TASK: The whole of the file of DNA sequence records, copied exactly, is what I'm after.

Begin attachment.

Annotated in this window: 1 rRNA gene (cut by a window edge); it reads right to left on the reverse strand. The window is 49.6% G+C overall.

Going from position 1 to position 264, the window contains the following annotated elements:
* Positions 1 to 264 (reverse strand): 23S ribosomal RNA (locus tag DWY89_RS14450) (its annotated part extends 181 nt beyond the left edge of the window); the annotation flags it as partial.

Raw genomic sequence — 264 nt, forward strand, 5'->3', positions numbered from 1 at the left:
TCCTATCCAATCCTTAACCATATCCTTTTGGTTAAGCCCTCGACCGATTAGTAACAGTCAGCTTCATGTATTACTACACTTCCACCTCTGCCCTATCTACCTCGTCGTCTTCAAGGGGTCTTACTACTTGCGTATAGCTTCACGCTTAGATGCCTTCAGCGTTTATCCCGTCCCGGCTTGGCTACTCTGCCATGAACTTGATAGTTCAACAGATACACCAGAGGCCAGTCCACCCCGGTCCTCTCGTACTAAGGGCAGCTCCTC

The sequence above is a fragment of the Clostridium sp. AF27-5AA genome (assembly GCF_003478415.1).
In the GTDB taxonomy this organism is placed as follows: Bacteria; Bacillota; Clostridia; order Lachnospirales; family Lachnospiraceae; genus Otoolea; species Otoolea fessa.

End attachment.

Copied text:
Annotated in this window: 1 rRNA gene (cut by a window edge); it reads right to left on the reverse strand. The window is 49.6% G+C overall.

Going from position 1 to position 264, the window contains the following annotated elements:
* Positions 1 to 264 (reverse strand): 23S ribosomal RNA (locus tag DWY89_RS14450) (its annotated part extends 181 nt beyond the left edge of the window); the annotation flags it as partial.

Raw genomic sequence — 264 nt, forward strand, 5'->3', positions numbered from 1 at the left:
TCCTATCCAATCCTTAACCATATCCTTTTGGTTAAGCCCTCGACCGATTAGTAACAGTCAGCTTCATGTATTACTACACTTCCACCTCTGCCCTATCTACCTCGTCGTCTTCAAGGGGTCTTACTACTTGCGTATAGCTTCACGCTTAGATGCCTTCAGCGTTTATCCCGTCCCGGCTTGGCTACTCTGCCATGAACTTGATAGTTCAACAGATACACCAGAGGCCAGTCCACCCCGGTCCTCTCGTACTAAGGGCAGCTCCTC

The sequence above is a fragment of the Clostridium sp. AF27-5AA genome (assembly GCF_003478415.1).
In the GTDB taxonomy this organism is placed as follows: Bacteria; Bacillota; Clostridia; order Lachnospirales; family Lachnospiraceae; genus Otoolea; species Otoolea fessa.